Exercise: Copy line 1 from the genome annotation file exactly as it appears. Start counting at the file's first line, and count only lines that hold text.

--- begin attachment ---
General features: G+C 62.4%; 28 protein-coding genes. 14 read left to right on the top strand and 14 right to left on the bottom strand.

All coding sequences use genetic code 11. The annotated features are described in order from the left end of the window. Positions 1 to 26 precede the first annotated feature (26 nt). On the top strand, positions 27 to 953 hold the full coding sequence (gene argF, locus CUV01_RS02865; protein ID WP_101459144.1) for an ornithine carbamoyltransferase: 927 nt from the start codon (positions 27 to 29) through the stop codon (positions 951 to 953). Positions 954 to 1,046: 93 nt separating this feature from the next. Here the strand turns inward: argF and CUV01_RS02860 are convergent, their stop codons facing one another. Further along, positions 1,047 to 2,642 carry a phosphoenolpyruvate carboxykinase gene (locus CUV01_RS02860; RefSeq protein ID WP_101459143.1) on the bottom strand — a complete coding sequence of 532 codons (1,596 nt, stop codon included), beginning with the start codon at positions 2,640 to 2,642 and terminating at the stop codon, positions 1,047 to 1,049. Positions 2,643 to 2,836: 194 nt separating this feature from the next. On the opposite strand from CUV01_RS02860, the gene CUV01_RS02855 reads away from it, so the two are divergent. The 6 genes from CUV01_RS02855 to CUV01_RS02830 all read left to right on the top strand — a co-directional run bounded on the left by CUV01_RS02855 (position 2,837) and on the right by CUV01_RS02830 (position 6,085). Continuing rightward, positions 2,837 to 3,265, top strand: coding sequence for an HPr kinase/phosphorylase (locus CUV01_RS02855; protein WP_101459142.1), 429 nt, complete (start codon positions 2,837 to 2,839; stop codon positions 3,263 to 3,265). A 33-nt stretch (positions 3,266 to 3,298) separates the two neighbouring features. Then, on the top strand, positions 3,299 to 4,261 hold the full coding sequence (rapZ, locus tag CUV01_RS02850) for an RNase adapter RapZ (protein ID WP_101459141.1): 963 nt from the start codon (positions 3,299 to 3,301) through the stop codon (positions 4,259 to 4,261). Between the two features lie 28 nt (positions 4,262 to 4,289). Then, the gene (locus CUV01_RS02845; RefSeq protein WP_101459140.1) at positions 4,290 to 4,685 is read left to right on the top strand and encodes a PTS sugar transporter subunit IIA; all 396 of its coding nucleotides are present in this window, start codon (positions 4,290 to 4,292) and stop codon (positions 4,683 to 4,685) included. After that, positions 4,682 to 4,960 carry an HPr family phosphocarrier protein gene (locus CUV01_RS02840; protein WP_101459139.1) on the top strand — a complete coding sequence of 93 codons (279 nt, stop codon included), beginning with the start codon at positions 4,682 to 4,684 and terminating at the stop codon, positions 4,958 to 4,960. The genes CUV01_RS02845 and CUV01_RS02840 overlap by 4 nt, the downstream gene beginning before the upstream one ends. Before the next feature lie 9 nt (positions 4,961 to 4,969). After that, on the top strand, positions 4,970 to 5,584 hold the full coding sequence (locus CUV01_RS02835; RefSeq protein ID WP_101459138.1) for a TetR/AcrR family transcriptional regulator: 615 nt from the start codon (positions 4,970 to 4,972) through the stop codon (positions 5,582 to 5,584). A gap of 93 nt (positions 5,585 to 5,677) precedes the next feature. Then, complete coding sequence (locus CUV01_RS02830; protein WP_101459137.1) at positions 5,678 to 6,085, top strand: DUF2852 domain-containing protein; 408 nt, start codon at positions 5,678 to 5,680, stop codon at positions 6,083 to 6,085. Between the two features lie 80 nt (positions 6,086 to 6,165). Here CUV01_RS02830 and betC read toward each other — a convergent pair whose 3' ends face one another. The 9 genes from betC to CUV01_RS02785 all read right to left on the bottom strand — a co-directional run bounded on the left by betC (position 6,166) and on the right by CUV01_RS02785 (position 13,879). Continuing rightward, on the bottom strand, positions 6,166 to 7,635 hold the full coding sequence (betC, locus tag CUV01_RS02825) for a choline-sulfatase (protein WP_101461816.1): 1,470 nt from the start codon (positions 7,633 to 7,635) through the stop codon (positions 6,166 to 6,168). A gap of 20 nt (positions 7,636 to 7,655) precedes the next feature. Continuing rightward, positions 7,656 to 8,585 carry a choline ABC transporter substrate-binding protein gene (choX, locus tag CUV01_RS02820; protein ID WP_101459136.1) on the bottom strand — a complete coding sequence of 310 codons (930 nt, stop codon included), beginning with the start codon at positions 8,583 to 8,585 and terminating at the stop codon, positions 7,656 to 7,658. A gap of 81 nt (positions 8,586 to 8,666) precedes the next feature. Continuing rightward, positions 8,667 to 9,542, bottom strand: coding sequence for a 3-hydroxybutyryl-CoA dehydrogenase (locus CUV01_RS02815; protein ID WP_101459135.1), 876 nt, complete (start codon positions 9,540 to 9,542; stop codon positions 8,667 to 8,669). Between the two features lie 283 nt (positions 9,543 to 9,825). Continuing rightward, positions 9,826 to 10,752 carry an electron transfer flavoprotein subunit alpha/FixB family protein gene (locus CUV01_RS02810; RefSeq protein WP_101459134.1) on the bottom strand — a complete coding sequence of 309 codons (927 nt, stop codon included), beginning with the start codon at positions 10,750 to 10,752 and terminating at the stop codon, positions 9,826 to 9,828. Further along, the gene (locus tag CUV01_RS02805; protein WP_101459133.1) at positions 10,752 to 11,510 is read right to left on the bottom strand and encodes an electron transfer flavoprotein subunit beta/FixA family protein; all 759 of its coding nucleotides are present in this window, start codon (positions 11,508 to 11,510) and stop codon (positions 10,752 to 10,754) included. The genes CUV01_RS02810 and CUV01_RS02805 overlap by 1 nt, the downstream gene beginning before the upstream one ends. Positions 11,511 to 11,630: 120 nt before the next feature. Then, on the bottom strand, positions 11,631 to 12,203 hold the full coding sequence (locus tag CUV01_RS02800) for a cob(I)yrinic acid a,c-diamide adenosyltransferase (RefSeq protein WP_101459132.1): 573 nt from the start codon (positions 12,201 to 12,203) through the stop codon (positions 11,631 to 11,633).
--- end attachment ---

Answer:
General features: G+C 62.4%; 28 protein-coding genes. 14 read left to right on the top strand and 14 right to left on the bottom strand.